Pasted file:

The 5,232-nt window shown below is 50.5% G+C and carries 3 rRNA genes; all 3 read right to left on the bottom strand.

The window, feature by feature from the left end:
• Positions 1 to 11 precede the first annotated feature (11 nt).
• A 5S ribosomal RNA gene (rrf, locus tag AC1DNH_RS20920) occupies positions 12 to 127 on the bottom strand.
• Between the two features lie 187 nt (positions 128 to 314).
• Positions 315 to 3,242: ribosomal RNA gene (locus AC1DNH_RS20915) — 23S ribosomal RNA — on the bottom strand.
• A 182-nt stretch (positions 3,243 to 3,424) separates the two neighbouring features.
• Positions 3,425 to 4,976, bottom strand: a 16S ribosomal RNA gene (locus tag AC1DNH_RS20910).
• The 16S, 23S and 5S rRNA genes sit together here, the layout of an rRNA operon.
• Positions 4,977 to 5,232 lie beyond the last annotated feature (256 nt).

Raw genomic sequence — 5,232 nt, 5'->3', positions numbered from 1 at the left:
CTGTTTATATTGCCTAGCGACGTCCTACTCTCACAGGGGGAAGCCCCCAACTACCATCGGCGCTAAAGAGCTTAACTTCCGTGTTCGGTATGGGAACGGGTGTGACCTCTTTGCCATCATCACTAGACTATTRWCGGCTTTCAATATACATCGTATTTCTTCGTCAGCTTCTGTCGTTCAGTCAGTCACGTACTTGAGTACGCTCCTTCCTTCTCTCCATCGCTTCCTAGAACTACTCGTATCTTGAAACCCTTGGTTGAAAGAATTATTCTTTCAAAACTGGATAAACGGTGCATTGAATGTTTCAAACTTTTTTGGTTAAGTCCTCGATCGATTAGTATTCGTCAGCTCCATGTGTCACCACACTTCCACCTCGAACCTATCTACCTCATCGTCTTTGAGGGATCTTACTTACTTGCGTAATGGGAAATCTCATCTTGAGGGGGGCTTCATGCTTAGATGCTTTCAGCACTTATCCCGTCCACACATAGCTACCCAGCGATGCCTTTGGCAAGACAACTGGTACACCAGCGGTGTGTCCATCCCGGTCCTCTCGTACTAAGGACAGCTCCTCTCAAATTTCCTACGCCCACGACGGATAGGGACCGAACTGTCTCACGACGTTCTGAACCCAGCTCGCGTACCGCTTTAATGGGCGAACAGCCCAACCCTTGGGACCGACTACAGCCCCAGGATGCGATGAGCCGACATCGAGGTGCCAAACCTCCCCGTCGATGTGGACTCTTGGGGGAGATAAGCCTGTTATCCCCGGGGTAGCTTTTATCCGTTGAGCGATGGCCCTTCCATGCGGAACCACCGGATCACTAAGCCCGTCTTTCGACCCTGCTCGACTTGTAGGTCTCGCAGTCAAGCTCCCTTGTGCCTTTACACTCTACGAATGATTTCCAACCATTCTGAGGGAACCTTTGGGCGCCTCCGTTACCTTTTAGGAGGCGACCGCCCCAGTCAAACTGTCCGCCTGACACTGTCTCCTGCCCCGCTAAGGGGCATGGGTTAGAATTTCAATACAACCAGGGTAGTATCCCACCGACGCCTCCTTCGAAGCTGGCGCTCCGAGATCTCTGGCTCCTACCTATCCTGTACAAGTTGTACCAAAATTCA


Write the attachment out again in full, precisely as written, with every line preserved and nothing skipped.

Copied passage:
The 5,232-nt window shown below is 50.5% G+C and carries 3 rRNA genes; all 3 read right to left on the bottom strand.

The window, feature by feature from the left end:
• Positions 1 to 11 precede the first annotated feature (11 nt).
• A 5S ribosomal RNA gene (rrf, locus tag AC1DNH_RS20920) occupies positions 12 to 127 on the bottom strand.
• Between the two features lie 187 nt (positions 128 to 314).
• Positions 315 to 3,242: ribosomal RNA gene (locus AC1DNH_RS20915) — 23S ribosomal RNA — on the bottom strand.
• A 182-nt stretch (positions 3,243 to 3,424) separates the two neighbouring features.
• Positions 3,425 to 4,976, bottom strand: a 16S ribosomal RNA gene (locus tag AC1DNH_RS20910).
• The 16S, 23S and 5S rRNA genes sit together here, the layout of an rRNA operon.
• Positions 4,977 to 5,232 lie beyond the last annotated feature (256 nt).

Raw genomic sequence — 5,232 nt, 5'->3', positions numbered from 1 at the left:
CTGTTTATATTGCCTAGCGACGTCCTACTCTCACAGGGGGAAGCCCCCAACTACCATCGGCGCTAAAGAGCTTAACTTCCGTGTTCGGTATGGGAACGGGTGTGACCTCTTTGCCATCATCACTAGACTATTRWCGGCTTTCAATATACATCGTATTTCTTCGTCAGCTTCTGTCGTTCAGTCAGTCACGTACTTGAGTACGCTCCTTCCTTCTCTCCATCGCTTCCTAGAACTACTCGTATCTTGAAACCCTTGGTTGAAAGAATTATTCTTTCAAAACTGGATAAACGGTGCATTGAATGTTTCAAACTTTTTTGGTTAAGTCCTCGATCGATTAGTATTCGTCAGCTCCATGTGTCACCACACTTCCACCTCGAACCTATCTACCTCATCGTCTTTGAGGGATCTTACTTACTTGCGTAATGGGAAATCTCATCTTGAGGGGGGCTTCATGCTTAGATGCTTTCAGCACTTATCCCGTCCACACATAGCTACCCAGCGATGCCTTTGGCAAGACAACTGGTACACCAGCGGTGTGTCCATCCCGGTCCTCTCGTACTAAGGACAGCTCCTCTCAAATTTCCTACGCCCACGACGGATAGGGACCGAACTGTCTCACGACGTTCTGAACCCAGCTCGCGTACCGCTTTAATGGGCGAACAGCCCAACCCTTGGGACCGACTACAGCCCCAGGATGCGATGAGCCGACATCGAGGTGCCAAACCTCCCCGTCGATGTGGACTCTTGGGGGAGATAAGCCTGTTATCCCCGGGGTAGCTTTTATCCGTTGAGCGATGGCCCTTCCATGCGGAACCACCGGATCACTAAGCCCGTCTTTCGACCCTGCTCGACTTGTAGGTCTCGCAGTCAAGCTCCCTTGTGCCTTTACACTCTACGAATGATTTCCAACCATTCTGAGGGAACCTTTGGGCGCCTCCGTTACCTTTTAGGAGGCGACCGCCCCAGTCAAACTGTCCGCCTGACACTGTCTCCTGCCCCGCTAAGGGGCATGGGTTAGAATTTCAATACAACCAGGGTAGTATCCCACCGACGCCTCCTTCGAAGCTGGCGCTCCGAGATCTCTGGCTCCTACCTATCCTGTACAAGTTGTACCAAAATTCA